Brewers officials say they aren’t worried about second baseman Rickie Weeks self-imposed start of Spring Training deadline for talks between his agent and the club about a contract extension.
Weeks is in his final winter of arbitration eligibility and could reach free agency following the 2011 season if the sides cannot reach an agreement on an extension. He doesn’t want to be distracted by those discussions after reporting to Maryvale Baseball Park later this month.
“After Spring Training [begins], I want to focus on the year and the team,” Weeks said.
But that deadline didn’t bother Brewers assistant general manager Gord Ash, who has been handling discussions with agent Greg Genske regarding Weeks.
Ash and Genske were believed to have tabled multi-year talks to focus on a one-year deal on Jan. 18, when Weeks filed for $7.2 million in arbitration and the Brewers offered $4.85 million. But Ash said Sunday at “Brewers On Deck” that the multi-year talks were never totally abandoned, and that the sides have had “parallel” discussions all along in hopes of avoiding an arbitration hearing that is scheduled for Feb. 17.
“I think the process creates a deadline, to some degree,” Ash said. “We continue to talk about all kinds of different things, ever since the first of December. I don’t see [Weeks' deadline] as an issue at all. …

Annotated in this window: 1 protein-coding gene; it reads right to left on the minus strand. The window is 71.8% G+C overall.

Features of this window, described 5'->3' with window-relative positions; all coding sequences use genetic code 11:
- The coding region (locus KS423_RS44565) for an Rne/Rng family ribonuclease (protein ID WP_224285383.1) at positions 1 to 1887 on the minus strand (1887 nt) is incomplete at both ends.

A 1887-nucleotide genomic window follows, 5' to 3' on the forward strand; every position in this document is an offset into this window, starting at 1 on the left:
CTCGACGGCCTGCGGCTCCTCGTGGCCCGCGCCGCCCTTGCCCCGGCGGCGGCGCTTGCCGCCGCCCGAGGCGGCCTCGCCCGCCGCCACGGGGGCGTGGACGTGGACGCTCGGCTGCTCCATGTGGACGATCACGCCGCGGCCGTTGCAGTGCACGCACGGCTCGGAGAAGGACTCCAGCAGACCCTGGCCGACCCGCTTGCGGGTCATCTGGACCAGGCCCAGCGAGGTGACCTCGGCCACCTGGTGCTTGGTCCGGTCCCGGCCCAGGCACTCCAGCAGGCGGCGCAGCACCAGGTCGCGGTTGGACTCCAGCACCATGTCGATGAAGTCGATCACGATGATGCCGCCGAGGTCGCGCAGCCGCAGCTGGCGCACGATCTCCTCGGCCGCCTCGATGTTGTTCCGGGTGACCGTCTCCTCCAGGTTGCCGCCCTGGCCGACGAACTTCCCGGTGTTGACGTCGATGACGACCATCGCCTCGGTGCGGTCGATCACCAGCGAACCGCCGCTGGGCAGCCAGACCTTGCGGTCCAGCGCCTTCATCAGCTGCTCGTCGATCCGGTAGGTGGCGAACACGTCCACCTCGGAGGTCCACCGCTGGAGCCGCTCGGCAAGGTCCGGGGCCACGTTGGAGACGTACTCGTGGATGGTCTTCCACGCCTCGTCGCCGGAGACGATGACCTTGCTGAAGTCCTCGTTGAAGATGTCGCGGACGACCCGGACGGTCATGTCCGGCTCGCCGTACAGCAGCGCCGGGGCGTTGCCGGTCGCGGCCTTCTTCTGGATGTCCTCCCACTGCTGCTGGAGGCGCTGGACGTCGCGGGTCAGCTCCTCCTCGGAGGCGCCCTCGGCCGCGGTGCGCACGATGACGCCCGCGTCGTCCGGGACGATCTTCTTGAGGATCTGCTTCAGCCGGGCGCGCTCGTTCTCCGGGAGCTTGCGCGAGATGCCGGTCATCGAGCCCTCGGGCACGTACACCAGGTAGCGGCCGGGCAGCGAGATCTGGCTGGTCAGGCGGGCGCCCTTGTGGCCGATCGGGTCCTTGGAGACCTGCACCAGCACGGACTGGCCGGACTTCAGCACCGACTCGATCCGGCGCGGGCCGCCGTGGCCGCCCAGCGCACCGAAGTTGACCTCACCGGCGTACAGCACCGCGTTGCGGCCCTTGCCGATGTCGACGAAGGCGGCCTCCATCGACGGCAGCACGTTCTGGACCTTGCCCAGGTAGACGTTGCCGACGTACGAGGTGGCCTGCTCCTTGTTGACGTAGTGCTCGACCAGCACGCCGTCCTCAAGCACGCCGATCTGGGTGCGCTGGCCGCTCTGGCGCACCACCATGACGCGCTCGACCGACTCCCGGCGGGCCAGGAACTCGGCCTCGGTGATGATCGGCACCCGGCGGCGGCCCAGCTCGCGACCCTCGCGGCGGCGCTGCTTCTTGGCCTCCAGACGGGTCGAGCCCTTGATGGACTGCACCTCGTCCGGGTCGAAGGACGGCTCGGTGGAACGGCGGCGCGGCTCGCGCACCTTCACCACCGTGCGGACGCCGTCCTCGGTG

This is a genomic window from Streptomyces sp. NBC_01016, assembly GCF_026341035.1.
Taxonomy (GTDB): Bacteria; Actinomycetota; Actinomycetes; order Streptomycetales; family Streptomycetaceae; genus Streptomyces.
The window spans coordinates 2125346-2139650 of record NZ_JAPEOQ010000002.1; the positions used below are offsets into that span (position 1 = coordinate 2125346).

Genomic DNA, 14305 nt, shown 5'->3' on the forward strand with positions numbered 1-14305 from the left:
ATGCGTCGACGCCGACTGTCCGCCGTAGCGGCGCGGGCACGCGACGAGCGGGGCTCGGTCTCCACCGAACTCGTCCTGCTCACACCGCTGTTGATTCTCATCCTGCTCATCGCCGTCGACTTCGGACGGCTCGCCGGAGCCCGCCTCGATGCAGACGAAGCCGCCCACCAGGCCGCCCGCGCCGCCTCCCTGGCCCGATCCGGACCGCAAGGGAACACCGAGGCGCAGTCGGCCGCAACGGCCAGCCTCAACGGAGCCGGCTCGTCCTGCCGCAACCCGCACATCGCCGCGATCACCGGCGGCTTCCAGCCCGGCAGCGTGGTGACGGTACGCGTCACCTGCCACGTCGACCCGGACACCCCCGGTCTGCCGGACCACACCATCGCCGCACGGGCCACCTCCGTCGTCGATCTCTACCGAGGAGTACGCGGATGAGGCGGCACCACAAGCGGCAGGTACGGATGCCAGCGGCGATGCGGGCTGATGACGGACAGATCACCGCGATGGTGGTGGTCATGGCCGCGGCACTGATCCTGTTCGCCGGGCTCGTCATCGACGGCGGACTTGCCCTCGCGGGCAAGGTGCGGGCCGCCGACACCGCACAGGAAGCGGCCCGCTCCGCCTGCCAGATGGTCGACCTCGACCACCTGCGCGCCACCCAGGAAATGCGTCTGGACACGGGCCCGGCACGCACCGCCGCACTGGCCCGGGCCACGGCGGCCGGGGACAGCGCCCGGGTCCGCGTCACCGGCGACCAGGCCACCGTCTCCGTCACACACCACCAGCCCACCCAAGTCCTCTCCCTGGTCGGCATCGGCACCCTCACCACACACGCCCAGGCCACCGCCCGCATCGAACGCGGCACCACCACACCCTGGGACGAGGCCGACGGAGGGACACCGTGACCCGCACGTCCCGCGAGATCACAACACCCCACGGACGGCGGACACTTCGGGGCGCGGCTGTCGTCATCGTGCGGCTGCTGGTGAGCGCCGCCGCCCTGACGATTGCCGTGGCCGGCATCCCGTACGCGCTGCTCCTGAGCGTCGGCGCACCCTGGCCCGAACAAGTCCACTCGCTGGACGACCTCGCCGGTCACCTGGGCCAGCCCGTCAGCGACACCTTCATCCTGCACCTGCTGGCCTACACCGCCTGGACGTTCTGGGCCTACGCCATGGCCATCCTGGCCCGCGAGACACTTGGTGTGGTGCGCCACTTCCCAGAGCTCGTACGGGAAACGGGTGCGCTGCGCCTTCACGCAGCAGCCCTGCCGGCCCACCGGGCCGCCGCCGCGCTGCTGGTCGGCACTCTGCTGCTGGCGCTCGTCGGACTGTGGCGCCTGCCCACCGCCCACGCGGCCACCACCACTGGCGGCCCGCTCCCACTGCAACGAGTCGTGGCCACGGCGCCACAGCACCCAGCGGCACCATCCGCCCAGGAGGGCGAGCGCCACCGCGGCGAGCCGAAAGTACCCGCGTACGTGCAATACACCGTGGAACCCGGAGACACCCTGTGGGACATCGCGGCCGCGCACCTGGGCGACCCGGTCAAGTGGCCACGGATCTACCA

“In fact, I’m glad he said that, because that’s the way it should be. Once you get on the field, that’s where your focus needs to be.”
The gap in Weeks’ filing figure and the Brewers’ is $2.345 million. The midpoint of figures is $6.025 million.
Ash said that if the talks swing toward a multi-year agreement, a deal could be struck very quickly.
“We’re still talking,” Ash said. “That’s good news when you’re still talking. … There have been multi-year deals of significance done in a half-hour. You know what the market is and you have willingness on both sides, they’re actually pretty easy to do if there’s an understandoing of that the ‘deal zone’ is.”
The trouble with Weeks has been finding that zone. On one hand he’s coming off his best season,having led the Majors in home runs (28), RBIs (81) and runs scored (110) from the leadoff spot. On the other hand, it was Weeks’ first injury-free season in years.
Weeks said he’d spoken to Ash and general manager Doug Melvin and expressed his interest in an extension. The more difficult part is reaching an agreement.
“I can’t say if I’m disappointed or not,” Weeks said. “It is what it is. Of course, I’m a Brewer this year and that’s all that matters. I’m happy for the team. They made some great moves this year to help us get to that next level and go deep into the playoffs. It sounds good on paper, but we have to work it out.”
Weeks is one of two arbitration-eligible Brewers still unsigned. The other is pitcher Shaun Marcum, who is seeking $5 million in 2011. The Brewers countered at $3 million. Marcum’s hearing is scheduled for the week of Feb. 7.